The awe of depth perception…the emotional glue that wires binocular vision

We enter this world with two eyes ready to receive information and work together, an experience of which can not be described as a mere summation of two visual signals painting a flat picture in the brain. Instead with two eyes working together, known as binocular vision, there is a synergy of visual function that creates our ability to see our environment as it is with beauty, awe, depth and perspective. This binocular visual experience that provides us with depth perception (called stereopsis, measured as stereo acuity) not only shapes our abilities and  human performance, but also shapes our emotions.

Visual conditions that result in the dysfunction of binocular vision will typically reduce or impair an individual’s ability to have normal depth perception leaving them to experience a visual world that is flat, without the ability to see “pockets of space”. These vision problems of binocular vision are not rare.  Research into the prevalence of ocular disease in a clinical pediatric population has shown that, other than anomalies of refractive condition (nearsightedness, farsightedness, astigmatism), the second most common vision condition found in children are those affecting binocular vision and/or eye focusing. These binocular dysfunctions that impair depth perception in children, if left untreated, can last a lifetime.

Research has also shown, in a paper entitled, The Functional Significance of Stereopsis, that the impact of poor depth perception  results in poor performance in motor tasks. In addition other research has show that poor depth perception (stereoacuity) can affect academic performance in children.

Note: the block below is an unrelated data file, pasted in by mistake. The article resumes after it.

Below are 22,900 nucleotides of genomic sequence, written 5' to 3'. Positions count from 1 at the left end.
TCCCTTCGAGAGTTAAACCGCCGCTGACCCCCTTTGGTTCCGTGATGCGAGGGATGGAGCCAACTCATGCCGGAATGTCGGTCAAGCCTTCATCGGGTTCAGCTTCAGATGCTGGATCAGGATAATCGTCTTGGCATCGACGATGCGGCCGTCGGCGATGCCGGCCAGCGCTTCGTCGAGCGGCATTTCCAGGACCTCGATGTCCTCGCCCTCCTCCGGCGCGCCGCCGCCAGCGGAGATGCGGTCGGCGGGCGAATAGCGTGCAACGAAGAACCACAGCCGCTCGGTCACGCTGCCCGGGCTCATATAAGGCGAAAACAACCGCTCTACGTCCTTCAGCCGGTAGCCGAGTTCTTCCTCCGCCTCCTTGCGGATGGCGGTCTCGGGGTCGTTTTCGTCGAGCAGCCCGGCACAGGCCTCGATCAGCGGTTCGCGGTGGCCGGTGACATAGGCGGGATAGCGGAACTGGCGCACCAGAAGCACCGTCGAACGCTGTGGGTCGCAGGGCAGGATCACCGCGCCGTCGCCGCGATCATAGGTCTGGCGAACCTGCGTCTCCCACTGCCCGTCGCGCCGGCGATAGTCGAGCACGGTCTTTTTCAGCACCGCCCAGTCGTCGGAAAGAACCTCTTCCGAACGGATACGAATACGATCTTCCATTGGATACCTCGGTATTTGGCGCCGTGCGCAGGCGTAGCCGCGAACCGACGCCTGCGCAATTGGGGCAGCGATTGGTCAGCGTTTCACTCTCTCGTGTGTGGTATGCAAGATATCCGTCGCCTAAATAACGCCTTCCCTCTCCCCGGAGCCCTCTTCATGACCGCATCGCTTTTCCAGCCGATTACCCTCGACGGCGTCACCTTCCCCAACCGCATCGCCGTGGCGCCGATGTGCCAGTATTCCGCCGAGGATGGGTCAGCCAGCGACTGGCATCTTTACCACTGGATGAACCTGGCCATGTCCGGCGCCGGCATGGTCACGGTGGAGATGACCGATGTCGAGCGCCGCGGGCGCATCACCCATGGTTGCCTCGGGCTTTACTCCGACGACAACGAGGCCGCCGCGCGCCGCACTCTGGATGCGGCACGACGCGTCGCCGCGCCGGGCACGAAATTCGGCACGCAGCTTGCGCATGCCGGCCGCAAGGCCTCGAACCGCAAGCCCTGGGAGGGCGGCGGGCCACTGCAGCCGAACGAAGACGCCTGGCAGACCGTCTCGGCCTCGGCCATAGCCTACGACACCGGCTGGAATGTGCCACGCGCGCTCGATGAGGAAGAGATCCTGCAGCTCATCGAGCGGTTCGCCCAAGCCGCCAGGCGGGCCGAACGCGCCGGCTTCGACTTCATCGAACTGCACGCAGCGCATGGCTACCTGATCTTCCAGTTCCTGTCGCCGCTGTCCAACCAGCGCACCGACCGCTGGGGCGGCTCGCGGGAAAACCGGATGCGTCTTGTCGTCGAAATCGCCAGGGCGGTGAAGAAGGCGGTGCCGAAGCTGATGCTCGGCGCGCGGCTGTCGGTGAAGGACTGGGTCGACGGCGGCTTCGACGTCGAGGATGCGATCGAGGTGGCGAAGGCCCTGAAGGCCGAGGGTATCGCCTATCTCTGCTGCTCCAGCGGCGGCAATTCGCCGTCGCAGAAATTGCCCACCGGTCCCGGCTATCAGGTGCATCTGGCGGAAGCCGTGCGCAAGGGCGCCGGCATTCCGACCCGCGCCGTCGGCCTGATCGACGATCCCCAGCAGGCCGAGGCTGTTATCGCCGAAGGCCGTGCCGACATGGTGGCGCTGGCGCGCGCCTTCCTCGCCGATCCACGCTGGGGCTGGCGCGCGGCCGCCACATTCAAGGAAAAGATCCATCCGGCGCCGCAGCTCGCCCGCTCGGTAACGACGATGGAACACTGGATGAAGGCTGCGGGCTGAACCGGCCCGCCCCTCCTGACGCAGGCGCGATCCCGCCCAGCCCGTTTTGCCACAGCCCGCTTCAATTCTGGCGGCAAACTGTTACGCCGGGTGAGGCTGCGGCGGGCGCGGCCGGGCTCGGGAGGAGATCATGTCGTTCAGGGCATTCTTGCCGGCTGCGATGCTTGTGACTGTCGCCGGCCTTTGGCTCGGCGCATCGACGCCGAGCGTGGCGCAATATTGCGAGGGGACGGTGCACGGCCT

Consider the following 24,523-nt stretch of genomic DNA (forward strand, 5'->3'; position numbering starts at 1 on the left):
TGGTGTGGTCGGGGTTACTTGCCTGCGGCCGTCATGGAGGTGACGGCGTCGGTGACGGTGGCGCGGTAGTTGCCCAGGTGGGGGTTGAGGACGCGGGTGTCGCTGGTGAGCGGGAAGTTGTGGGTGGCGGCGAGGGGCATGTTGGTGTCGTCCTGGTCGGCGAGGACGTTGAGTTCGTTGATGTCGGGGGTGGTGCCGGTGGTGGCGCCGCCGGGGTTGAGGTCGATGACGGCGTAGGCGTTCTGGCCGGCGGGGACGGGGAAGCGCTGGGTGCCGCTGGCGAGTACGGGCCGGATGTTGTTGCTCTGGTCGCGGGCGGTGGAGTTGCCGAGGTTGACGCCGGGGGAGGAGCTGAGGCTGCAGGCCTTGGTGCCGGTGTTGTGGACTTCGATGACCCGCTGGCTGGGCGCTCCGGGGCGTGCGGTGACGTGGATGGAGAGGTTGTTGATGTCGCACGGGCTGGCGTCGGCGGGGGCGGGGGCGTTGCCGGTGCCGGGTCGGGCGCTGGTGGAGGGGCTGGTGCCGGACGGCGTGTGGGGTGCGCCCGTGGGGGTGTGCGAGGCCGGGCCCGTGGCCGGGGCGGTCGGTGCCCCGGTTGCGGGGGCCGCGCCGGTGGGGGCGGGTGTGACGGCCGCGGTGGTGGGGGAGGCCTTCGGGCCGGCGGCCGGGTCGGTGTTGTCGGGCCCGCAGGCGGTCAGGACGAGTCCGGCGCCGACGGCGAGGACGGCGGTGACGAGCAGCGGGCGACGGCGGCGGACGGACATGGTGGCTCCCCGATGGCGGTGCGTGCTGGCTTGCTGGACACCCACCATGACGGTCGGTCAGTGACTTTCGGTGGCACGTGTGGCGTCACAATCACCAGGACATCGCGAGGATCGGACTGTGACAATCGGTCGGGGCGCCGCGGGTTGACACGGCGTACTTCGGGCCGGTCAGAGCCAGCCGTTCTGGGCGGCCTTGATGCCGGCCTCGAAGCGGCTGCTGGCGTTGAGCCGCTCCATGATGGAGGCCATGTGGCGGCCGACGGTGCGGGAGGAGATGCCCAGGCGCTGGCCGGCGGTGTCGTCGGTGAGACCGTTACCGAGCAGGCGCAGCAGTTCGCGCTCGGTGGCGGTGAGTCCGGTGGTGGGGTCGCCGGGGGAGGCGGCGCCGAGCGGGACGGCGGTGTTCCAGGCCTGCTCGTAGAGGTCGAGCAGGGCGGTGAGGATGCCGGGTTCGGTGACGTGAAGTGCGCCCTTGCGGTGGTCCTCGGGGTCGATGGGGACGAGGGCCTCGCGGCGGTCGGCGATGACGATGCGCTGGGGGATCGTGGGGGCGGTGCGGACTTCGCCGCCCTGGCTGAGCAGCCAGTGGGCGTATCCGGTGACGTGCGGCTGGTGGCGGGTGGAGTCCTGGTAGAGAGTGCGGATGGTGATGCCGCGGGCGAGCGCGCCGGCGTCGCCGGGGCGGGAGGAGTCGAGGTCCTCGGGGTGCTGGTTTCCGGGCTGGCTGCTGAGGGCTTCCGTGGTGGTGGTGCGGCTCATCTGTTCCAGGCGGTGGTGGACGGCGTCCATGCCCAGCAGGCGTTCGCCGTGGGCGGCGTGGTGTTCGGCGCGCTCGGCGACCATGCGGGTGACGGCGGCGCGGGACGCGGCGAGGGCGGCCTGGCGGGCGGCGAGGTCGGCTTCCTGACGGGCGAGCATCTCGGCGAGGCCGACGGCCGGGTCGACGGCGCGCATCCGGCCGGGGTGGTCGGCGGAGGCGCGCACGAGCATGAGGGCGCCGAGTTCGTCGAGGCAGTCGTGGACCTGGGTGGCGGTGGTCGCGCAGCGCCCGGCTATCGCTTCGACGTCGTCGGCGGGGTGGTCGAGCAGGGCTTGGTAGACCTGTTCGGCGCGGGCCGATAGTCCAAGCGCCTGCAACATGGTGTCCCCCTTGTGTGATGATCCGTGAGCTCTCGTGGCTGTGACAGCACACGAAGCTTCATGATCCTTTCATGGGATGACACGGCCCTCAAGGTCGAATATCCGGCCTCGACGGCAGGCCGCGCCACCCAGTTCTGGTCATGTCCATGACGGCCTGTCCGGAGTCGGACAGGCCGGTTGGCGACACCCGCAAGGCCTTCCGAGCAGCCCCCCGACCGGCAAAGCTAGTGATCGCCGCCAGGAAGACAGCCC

However, what can be said about the emotional impact of “defective stereopsis”  on the patient? Maybe this would be best described by observing a patient who is experiencing the ability to see depth through vision therapy for the first time.

Vision therapy is an effective treatment for those who lack normal stereopsis/depth perception due to binocular dysfunction. Expanding into a new frontier and now becoming available are advanced applications of vision therapy in virtual reality as shown in the video of our adult patient, thereby also confirming that age is not a barrier in treatment. However, it is important to note before treatment can be determined, it is essential for the patient to have a comprehensive eye health and vision evaluation to establish a diagnosis and determine whether vision therapy would be right for that individual.

For additional helpful information and videos on stereopsis and seeing in 3D check out this link at the College of Optometrists in Vision Development (COVD) website.

Dan L. Fortenbacher, O.D., FCOVD

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